Wednesday, January 25, 2012


As I continue taking photographs, I'm learning more about post-processing.

In the film age, post-processing was done in the darkroom with selective dodging and burning and other techniques. I don't know a lot about the film techniques because I've never developed my own photos.

In the digital age, post-processing begins when you open the digital file (hopefully in RAW format) in your favourite editor. For me it's either Canon's Digital Photo Professional or Paint.NET. Cropping, changing exposure, sharpening, saturation... there are so many ways you can change a photo. One could wonder at what point a photograph ceases to be a photograph and is instead a digital construct.

Here's a case in point. I started a photo theme on Google+ for bridges. I looked for a bridge photo of my own and decided on the Chaleur crossing the trestle near Gascon, Quebec. This is the original image. The only processing done to this is to resize it.
VIA 6407 near Gascon

Now this is a heavily reprocessed version of the same image.
VIA 6407 near Gascon

You can see I cropped it a bit. I used Paint.NET and ended up with four layers:
  1. foreground and bridge and portion of engines
  2. train cars
  3. yellow on engines
  4. sky
I then manipulated each layer separately. For the foreground I cranked up the saturation to make the green trees and the rusty bridge "pop". I dulled the shine on the baggage car. I pumped up the saturation on the yellow of the engines but not very much. I tweaked the sky significantly with brightness, contrast and saturation.

Just for comparison... I blogged about my Chaleur chase with David Morris back in 2007. At that time, I posted this photo. It's not the same image but only a few seconds later than the above image. I don't remember the processing but I'm sure I cropped a bit, maybe tweaked the brightness and/or contrast, and resized it.
VIA 6407 near Gascon

What do you think? Do you prefer the original, or the heavily reprocessed version? Are the changes too much? Does it still look realistic? I'm very curious to hear what you think of this particular image, and image manipulation in general.


Unknown said...

Hi Steve,
Very good point you bring up in regard to the post processing of digital images. Just when does a photograph cease to be a photograph and become a digital reconstruct ? I've wrestled with that same issue for awhile now, since I started taking pictures with digital cameras. Don't get me wrong I love my Nikon D7000 very much. It's one heck of a camera, no regrets.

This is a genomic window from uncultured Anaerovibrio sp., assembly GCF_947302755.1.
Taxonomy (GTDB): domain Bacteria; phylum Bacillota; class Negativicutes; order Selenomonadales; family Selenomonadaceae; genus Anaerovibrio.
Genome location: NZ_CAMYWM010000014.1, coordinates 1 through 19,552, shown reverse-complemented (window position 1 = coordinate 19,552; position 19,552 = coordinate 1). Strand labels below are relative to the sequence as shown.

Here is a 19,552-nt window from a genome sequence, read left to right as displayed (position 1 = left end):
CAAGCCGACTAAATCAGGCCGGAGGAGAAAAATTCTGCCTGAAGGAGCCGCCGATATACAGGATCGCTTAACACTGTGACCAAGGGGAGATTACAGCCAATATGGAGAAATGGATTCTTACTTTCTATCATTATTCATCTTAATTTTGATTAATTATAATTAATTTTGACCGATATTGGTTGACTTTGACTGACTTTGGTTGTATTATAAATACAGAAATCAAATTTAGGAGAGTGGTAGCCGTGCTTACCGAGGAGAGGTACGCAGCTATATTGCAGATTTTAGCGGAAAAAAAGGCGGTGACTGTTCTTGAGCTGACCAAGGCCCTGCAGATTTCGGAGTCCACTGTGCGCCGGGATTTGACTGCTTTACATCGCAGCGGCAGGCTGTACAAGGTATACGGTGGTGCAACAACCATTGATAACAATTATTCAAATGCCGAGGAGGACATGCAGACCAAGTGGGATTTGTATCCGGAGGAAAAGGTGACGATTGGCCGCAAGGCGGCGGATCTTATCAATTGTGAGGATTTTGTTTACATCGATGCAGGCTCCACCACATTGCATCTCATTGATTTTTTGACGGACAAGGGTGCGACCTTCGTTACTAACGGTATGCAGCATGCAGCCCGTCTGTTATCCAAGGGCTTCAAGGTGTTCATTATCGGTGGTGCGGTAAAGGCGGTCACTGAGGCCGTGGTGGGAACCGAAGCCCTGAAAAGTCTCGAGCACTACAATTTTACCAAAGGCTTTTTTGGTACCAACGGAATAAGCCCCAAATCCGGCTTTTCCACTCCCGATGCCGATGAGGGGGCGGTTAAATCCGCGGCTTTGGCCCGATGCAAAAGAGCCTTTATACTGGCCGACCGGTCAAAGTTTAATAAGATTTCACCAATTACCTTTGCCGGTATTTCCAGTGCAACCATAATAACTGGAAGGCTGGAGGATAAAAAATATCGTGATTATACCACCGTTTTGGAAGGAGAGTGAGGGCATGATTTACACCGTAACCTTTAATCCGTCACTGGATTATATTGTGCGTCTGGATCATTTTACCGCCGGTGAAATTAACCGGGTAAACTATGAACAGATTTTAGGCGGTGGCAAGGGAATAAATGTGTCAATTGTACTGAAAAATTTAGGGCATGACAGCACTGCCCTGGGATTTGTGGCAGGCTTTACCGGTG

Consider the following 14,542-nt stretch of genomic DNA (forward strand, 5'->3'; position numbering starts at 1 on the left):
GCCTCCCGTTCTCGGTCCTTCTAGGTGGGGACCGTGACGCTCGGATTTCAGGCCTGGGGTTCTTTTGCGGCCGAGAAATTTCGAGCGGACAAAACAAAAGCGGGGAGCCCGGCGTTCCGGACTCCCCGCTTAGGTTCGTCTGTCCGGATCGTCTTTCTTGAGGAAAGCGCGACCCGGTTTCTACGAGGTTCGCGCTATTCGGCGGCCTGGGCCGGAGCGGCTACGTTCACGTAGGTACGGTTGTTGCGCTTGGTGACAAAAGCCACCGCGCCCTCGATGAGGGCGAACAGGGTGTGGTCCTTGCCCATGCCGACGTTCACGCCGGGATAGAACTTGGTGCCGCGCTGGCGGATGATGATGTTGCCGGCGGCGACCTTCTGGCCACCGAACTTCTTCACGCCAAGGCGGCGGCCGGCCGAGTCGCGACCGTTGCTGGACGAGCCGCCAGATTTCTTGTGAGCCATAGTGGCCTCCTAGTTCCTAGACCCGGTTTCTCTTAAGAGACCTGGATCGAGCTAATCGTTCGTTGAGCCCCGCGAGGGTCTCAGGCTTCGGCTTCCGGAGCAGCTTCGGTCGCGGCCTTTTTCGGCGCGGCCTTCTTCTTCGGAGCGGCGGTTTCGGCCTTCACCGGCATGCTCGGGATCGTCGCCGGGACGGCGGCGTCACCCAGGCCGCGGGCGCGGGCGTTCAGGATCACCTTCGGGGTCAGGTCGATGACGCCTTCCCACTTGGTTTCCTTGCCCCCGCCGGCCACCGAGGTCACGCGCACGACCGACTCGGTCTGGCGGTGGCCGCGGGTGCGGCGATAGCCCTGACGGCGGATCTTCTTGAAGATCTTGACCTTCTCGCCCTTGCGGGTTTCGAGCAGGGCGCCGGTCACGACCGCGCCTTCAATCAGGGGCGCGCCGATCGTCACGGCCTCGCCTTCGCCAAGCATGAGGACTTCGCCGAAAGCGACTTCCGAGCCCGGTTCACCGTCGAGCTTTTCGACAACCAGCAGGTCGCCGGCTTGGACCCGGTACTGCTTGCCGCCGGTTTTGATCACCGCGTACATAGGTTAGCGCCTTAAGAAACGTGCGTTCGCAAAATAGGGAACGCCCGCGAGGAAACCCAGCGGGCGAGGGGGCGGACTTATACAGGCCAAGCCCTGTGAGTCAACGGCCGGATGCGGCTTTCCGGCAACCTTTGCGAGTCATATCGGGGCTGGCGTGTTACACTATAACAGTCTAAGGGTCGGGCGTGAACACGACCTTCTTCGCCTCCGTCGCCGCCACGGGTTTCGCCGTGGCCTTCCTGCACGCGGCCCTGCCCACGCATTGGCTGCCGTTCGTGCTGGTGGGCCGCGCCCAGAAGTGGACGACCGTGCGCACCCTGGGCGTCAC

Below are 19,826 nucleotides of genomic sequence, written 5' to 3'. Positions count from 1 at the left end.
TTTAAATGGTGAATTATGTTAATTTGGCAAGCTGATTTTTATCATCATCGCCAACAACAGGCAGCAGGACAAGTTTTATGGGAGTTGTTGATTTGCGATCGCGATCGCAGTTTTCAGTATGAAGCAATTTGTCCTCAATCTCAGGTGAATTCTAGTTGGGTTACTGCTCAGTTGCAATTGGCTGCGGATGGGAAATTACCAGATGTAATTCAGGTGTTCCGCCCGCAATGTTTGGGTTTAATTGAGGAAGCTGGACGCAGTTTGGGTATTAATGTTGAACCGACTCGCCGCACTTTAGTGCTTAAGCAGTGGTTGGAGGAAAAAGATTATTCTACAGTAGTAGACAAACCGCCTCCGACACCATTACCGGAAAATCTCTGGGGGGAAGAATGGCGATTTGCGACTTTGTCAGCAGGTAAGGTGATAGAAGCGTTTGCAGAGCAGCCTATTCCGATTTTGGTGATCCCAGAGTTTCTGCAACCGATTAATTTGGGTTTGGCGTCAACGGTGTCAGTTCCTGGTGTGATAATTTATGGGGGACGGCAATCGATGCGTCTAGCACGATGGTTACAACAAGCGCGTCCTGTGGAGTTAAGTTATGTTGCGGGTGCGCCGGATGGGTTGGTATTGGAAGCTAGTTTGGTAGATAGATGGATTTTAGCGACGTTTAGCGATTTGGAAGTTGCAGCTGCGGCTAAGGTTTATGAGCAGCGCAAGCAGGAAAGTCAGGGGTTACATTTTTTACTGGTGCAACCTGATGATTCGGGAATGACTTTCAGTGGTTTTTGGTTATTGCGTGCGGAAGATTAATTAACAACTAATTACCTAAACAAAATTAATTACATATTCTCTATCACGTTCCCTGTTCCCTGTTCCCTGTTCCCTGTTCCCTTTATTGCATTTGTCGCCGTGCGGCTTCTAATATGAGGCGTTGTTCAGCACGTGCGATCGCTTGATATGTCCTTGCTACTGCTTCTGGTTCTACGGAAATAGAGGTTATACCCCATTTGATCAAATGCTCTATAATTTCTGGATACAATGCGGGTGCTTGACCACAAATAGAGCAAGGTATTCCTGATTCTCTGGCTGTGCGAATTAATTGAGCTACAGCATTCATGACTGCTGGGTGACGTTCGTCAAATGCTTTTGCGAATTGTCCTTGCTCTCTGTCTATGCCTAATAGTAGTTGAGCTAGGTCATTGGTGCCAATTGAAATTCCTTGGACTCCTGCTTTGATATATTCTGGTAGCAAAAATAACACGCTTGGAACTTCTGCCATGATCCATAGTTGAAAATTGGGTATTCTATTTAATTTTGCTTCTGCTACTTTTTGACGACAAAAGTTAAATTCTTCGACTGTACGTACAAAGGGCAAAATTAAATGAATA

When one chooses to "alter" an image in the post processing mode, doesn't that effectively make it another photo or image ? It's certainly not the one you took at the time.
What then...does that say about one's initial photo taking abilities ?
I liken that concept to, say, writing a test with your knowledge at the time, and then after the test is corrected, having the ability to re correct wrong answers ! What does that say about one's on board ability to take excellent photos at the time, given what ever one has for a camera.
To me ...that is the ultimate test and the "showing off" , if you like, of ones ability to be a photographer. No ??
Anyone can take a so-so image and re process the hell out of it, to make it something, my opinion should have been done in the first instance.
All your doing there is showing your astuteness at working a computer program, not working a camera.

As far as your train bridge photos go..... they are all good images, but personally I would say you over saturated the second one...the forest or trees look too green , and in doing appears that some detail is lost when I study the trees from both photos.
I like the first one best.

The ultimate test is to be able to produce a photo with your camera that comes as close as to what your eyes see at the time the photo was taken. No post processing.
I'll step off my soap box now. Sermons over.

But as always Steve...keep the camera clicking, and the post processing down to a minimum.

Canadian Train Geek said...

Thanks for your well-thought-out comment, Glen. I find as I take more photos that I am willing to spend more time and effort in post processing. I used to accept whatever came out of the camera pretty much "as is", but I've come to realize that one can take a mediocre photo and turn it into a good one with a little processing.

I do aim to shoot a good photo "in the camera". Post processing takes time and there is no substitute for doing everything right when you click the shutter release. That's why I use circular polarizers and I intend to use other filters, to do it "in camera". But sometimes you can do more with processing.

I have a few personal rules with post processing. I can take out minor objects like a pole or a sign that's in the way, but I won't add something that wasn't there. No rainbows or unicorns or FP9s get added. I won't move stuff around. Everything that is in the photo you see was in the same relative position.

I agree with you, the second photo is a bit oversaturated. I do like the "pop" of the green but it is too much.

Canadian Train Geek said...

Oh, here's a good article I found today on just the thing I was talking about.

Sleight of hand? Deception? Artistic license?

Unknown said...

Steve............ I read that article from the link.
Yes..a lot of sound reasoning for post processing..and I agree 100% with 95% of what he says......looks like a good blog he has.
in the end, it's all on what you see and what you you think you want us to "see"..
But , all comes down to this in my books.....

"a mediocore image is better than no image at all.........".

Sanford, Manitoba